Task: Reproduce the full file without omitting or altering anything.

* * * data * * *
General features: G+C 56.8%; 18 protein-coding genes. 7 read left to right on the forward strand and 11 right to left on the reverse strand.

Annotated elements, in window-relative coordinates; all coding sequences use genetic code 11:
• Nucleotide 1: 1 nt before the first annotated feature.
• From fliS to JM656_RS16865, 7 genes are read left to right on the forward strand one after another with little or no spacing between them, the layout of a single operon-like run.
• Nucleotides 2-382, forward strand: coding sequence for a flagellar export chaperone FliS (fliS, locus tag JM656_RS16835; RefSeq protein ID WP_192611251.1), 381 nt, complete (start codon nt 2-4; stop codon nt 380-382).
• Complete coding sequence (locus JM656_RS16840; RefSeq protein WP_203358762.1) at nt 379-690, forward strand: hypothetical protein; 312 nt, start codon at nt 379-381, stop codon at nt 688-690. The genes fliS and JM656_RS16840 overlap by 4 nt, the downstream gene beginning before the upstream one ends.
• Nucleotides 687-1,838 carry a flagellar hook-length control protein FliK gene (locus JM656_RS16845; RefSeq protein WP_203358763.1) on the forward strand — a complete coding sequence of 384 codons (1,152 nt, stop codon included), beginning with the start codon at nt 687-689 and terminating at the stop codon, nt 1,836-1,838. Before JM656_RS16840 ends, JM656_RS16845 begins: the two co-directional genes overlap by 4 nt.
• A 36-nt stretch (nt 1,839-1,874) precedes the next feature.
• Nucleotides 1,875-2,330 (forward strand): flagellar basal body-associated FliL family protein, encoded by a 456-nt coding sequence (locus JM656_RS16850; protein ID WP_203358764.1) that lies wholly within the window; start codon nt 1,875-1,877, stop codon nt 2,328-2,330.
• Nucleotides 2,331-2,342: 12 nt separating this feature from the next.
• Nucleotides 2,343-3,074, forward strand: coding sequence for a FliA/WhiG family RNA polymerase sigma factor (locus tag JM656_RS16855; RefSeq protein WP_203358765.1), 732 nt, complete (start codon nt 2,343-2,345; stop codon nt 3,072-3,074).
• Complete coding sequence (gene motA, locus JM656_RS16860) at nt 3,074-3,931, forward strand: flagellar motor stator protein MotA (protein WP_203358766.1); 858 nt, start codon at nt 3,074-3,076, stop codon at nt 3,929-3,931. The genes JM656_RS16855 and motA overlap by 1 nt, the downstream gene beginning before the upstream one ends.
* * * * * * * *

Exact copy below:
General features: G+C 56.8%; 18 protein-coding genes. 7 read left to right on the forward strand and 11 right to left on the reverse strand.

Annotated elements, in window-relative coordinates; all coding sequences use genetic code 11:
• Nucleotide 1: 1 nt before the first annotated feature.
• From fliS to JM656_RS16865, 7 genes are read left to right on the forward strand one after another with little or no spacing between them, the layout of a single operon-like run.
• Nucleotides 2-382, forward strand: coding sequence for a flagellar export chaperone FliS (fliS, locus tag JM656_RS16835; RefSeq protein ID WP_192611251.1), 381 nt, complete (start codon nt 2-4; stop codon nt 380-382).
• Complete coding sequence (locus JM656_RS16840; RefSeq protein WP_203358762.1) at nt 379-690, forward strand: hypothetical protein; 312 nt, start codon at nt 379-381, stop codon at nt 688-690. The genes fliS and JM656_RS16840 overlap by 4 nt, the downstream gene beginning before the upstream one ends.
• Nucleotides 687-1,838 carry a flagellar hook-length control protein FliK gene (locus JM656_RS16845; RefSeq protein WP_203358763.1) on the forward strand — a complete coding sequence of 384 codons (1,152 nt, stop codon included), beginning with the start codon at nt 687-689 and terminating at the stop codon, nt 1,836-1,838. Before JM656_RS16840 ends, JM656_RS16845 begins: the two co-directional genes overlap by 4 nt.
• A 36-nt stretch (nt 1,839-1,874) precedes the next feature.
• Nucleotides 1,875-2,330 (forward strand): flagellar basal body-associated FliL family protein, encoded by a 456-nt coding sequence (locus JM656_RS16850; protein ID WP_203358764.1) that lies wholly within the window; start codon nt 1,875-1,877, stop codon nt 2,328-2,330.
• Nucleotides 2,331-2,342: 12 nt separating this feature from the next.
• Nucleotides 2,343-3,074, forward strand: coding sequence for a FliA/WhiG family RNA polymerase sigma factor (locus tag JM656_RS16855; RefSeq protein WP_203358765.1), 732 nt, complete (start codon nt 2,343-2,345; stop codon nt 3,072-3,074).
• Complete coding sequence (gene motA, locus JM656_RS16860) at nt 3,074-3,931, forward strand: flagellar motor stator protein MotA (protein WP_203358766.1); 858 nt, start codon at nt 3,074-3,076, stop codon at nt 3,929-3,931. The genes JM656_RS16855 and motA overlap by 1 nt, the downstream gene beginning before the upstream one ends.